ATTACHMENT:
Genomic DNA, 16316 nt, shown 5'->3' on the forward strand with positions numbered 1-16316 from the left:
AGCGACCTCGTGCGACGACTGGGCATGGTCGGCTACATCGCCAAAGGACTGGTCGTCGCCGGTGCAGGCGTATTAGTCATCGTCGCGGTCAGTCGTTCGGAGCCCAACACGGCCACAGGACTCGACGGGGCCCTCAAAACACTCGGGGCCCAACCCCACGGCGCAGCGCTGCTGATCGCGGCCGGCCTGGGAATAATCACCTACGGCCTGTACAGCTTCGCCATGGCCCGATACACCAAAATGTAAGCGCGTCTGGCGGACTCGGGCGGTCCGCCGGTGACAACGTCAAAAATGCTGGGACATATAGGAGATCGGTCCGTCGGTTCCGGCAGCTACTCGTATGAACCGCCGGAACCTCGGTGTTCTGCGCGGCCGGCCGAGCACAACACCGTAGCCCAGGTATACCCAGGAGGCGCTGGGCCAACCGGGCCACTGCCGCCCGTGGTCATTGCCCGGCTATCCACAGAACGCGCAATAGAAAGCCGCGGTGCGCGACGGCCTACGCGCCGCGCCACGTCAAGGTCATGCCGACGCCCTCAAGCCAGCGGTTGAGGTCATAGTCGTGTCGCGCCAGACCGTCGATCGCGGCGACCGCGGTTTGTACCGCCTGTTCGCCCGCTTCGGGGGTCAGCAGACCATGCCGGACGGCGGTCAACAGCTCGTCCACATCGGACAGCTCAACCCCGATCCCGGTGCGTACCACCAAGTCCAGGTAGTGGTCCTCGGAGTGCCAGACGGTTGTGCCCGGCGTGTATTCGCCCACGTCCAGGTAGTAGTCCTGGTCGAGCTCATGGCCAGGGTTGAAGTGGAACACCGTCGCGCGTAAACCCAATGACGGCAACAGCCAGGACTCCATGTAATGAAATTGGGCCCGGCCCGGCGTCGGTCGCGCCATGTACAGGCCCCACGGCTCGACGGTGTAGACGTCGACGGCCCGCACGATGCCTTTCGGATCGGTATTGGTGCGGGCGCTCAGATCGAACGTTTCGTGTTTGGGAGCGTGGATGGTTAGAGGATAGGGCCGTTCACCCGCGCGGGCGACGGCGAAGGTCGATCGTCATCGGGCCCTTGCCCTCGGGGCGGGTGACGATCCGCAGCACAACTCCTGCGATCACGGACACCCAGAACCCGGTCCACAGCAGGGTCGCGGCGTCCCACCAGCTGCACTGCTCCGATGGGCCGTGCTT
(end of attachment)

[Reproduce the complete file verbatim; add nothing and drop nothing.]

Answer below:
Genomic DNA, 16316 nt, shown 5'->3' on the forward strand with positions numbered 1-16316 from the left:
AGCGACCTCGTGCGACGACTGGGCATGGTCGGCTACATCGCCAAAGGACTGGTCGTCGCCGGTGCAGGCGTATTAGTCATCGTCGCGGTCAGTCGTTCGGAGCCCAACACGGCCACAGGACTCGACGGGGCCCTCAAAACACTCGGGGCCCAACCCCACGGCGCAGCGCTGCTGATCGCGGCCGGCCTGGGAATAATCACCTACGGCCTGTACAGCTTCGCCATGGCCCGATACACCAAAATGTAAGCGCGTCTGGCGGACTCGGGCGGTCCGCCGGTGACAACGTCAAAAATGCTGGGACATATAGGAGATCGGTCCGTCGGTTCCGGCAGCTACTCGTATGAACCGCCGGAACCTCGGTGTTCTGCGCGGCCGGCCGAGCACAACACCGTAGCCCAGGTATACCCAGGAGGCGCTGGGCCAACCGGGCCACTGCCGCCCGTGGTCATTGCCCGGCTATCCACAGAACGCGCAATAGAAAGCCGCGGTGCGCGACGGCCTACGCGCCGCGCCACGTCAAGGTCATGCCGACGCCCTCAAGCCAGCGGTTGAGGTCATAGTCGTGTCGCGCCAGACCGTCGATCGCGGCGACCGCGGTTTGTACCGCCTGTTCGCCCGCTTCGGGGGTCAGCAGACCATGCCGGACGGCGGTCAACAGCTCGTCCACATCGGACAGCTCAACCCCGATCCCGGTGCGTACCACCAAGTCCAGGTAGTGGTCCTCGGAGTGCCAGACGGTTGTGCCCGGCGTGTATTCGCCCACGTCCAGGTAGTAGTCCTGGTCGAGCTCATGGCCAGGGTTGAAGTGGAACACCGTCGCGCGTAAACCCAATGACGGCAACAGCCAGGACTCCATGTAATGAAATTGGGCCCGGCCCGGCGTCGGTCGCGCCATGTACAGGCCCCACGGCTCGACGGTGTAGACGTCGACGGCCCGCACGATGCCTTTCGGATCGGTATTGGTGCGGGCGCTCAGATCGAACGTTTCGTGTTTGGGAGCGTGGATGGTTAGAGGATAGGGCCGTTCACCCGCGCGGGCGACGGCGAAGGTCGATCGTCATCGGGCCCTTGCCCTCGGGGCGGGTGACGATCCGCAGCACAACTCCTGCGATCACGGACACCCAGAACCCGGTCCACAGCAGGGTCGCGGCGTCCCACCAGCTGCACTGCTCCGATGGGCCGTGCTT